Japan’s Wind Power Potential Still Untapped
Japan’s politics have been in turmoil since the Fukushima disaster of 2011. The hysteria over the close call at those nuclear turbines led to the nation temporarily shuttering its entire network of nuclear power plants. To the anti-nuclear crowd, this was a reason to cheer. But in the long run the results for Japan have been troubling: the surge in imported fossil fuels have spiked Japan’s carbon footprint, exposed the country to energy insecurity and have seen capital leave the country that otherwise could be invested in the nation’s renewable.
Part of the answer could be in wind power. Japan has already floated the idea of a network of floating offshore wind farms, and solar energy has accelerated. Wind is certainly not in short supply in Japan, but this source of clean energy is lagging.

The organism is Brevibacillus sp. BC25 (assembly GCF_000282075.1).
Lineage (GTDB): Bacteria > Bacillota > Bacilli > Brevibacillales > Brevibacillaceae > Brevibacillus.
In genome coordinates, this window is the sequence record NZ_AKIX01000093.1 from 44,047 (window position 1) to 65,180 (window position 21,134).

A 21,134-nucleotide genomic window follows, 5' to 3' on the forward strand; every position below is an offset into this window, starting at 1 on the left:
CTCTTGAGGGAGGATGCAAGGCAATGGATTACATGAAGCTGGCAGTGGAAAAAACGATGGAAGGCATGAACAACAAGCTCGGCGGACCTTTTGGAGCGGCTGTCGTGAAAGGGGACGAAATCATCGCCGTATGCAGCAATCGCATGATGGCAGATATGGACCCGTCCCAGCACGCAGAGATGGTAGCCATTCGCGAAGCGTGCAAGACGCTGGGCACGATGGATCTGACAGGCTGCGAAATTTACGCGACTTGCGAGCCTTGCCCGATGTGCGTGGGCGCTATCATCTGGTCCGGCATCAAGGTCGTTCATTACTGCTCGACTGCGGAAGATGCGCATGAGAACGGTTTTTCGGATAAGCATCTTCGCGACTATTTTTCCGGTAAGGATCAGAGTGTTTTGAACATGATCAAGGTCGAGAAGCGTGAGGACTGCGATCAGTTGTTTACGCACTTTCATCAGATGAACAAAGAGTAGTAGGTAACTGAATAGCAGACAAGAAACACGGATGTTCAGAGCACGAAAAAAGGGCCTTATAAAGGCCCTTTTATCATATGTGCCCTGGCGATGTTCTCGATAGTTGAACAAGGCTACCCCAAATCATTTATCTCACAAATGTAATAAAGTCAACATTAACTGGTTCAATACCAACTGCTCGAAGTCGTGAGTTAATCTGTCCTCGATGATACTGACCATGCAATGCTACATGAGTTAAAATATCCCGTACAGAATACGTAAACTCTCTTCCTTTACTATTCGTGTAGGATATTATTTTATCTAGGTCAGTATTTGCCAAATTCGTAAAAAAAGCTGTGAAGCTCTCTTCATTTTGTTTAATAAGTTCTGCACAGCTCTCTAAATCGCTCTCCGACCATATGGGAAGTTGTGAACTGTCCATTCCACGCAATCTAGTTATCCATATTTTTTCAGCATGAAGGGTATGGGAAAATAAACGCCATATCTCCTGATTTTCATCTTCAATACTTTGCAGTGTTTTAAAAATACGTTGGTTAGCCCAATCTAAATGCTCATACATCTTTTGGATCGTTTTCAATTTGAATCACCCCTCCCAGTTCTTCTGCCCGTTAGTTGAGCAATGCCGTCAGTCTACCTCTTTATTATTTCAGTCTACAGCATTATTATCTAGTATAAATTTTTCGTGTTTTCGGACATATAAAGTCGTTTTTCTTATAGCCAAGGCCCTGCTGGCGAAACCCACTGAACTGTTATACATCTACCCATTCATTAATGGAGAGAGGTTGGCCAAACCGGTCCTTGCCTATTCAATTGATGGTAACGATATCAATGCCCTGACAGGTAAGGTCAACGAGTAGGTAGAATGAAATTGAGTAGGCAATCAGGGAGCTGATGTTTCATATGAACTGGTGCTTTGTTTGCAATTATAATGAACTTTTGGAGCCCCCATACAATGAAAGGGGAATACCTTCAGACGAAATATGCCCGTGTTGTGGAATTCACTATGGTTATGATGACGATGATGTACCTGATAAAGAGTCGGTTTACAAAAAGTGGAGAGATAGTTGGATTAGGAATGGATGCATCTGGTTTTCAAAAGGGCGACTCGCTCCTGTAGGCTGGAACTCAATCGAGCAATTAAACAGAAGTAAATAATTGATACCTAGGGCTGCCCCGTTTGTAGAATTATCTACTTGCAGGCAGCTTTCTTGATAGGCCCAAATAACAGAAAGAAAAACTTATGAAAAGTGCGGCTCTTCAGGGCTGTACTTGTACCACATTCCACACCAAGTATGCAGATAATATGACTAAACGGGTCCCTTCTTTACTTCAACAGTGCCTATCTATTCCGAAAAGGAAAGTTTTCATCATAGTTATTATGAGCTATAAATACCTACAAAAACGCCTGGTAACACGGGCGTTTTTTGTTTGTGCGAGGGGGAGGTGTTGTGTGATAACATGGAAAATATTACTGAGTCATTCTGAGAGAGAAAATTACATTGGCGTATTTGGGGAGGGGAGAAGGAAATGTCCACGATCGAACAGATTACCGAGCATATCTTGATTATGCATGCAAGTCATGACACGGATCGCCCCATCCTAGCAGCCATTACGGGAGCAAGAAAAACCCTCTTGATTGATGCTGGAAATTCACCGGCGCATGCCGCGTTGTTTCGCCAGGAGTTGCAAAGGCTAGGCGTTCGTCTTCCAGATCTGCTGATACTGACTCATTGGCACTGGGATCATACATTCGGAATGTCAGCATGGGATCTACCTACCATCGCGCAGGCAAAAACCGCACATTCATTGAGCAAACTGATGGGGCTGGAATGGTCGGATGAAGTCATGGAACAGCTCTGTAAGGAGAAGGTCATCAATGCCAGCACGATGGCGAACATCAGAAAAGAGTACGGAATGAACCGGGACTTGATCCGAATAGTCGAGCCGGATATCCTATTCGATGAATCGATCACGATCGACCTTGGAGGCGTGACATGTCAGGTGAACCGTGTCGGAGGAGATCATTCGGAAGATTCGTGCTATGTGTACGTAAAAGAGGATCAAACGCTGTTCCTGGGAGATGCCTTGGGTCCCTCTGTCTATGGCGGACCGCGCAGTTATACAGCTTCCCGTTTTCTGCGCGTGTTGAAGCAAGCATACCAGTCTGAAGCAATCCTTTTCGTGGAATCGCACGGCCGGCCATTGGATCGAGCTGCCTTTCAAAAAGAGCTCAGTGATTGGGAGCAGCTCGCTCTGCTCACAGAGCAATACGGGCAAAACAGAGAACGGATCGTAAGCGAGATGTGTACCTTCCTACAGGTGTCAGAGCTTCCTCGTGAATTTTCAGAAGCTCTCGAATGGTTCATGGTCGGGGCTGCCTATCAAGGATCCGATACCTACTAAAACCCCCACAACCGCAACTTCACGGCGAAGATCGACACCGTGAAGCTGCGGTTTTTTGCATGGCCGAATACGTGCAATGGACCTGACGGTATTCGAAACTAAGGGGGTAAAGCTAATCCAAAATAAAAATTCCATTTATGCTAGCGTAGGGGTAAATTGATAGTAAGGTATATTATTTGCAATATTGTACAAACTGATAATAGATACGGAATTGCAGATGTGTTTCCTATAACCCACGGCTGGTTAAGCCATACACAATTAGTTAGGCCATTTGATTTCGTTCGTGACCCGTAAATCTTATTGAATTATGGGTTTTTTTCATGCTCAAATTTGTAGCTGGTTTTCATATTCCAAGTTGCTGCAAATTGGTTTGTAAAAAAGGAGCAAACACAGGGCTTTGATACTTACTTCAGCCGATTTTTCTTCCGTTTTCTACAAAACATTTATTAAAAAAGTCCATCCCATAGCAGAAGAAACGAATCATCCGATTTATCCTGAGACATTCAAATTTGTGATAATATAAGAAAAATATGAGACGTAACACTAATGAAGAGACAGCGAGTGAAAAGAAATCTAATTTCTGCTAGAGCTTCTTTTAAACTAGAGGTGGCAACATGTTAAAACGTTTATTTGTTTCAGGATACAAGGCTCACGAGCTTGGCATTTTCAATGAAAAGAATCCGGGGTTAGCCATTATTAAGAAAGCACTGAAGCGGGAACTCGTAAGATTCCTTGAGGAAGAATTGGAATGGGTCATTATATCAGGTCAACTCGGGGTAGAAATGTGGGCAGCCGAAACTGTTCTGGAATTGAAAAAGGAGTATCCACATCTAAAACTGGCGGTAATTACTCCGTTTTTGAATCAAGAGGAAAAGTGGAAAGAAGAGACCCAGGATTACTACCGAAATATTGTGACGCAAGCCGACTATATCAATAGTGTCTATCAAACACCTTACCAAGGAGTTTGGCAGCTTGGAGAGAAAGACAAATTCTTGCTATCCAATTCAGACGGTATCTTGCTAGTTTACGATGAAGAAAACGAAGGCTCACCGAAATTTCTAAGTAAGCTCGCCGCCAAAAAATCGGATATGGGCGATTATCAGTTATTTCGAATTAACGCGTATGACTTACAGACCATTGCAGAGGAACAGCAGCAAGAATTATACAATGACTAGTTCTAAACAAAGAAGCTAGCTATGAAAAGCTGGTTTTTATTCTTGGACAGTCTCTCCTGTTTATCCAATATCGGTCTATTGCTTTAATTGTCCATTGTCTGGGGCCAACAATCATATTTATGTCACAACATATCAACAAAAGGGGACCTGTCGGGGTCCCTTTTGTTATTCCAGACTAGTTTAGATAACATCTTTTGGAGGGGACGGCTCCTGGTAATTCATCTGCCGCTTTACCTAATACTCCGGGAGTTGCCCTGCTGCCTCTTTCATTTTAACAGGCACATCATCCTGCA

To that end, General Electric (GE) has rolled out a wind turbine the company says is ripe for the Japanese market. GE insists the turbines can withstand the turbulent weather typical in Japan, including monsoon-strength winds and lightening. According to Bloomberg, the turbine can generate up to 2.85 MW of power. Multiply one of those turbines by 100, and an offshore farm could power as many as 200,000 Japanese homes. For a country more than spooked by its nuclear past and has to compensate for being resource poor, adoption of offshore wind technology could not only Japan’s greenhouse gas emissions, but allow the Japanese to keep more capital in the country.
[Image credit: Wikipedia]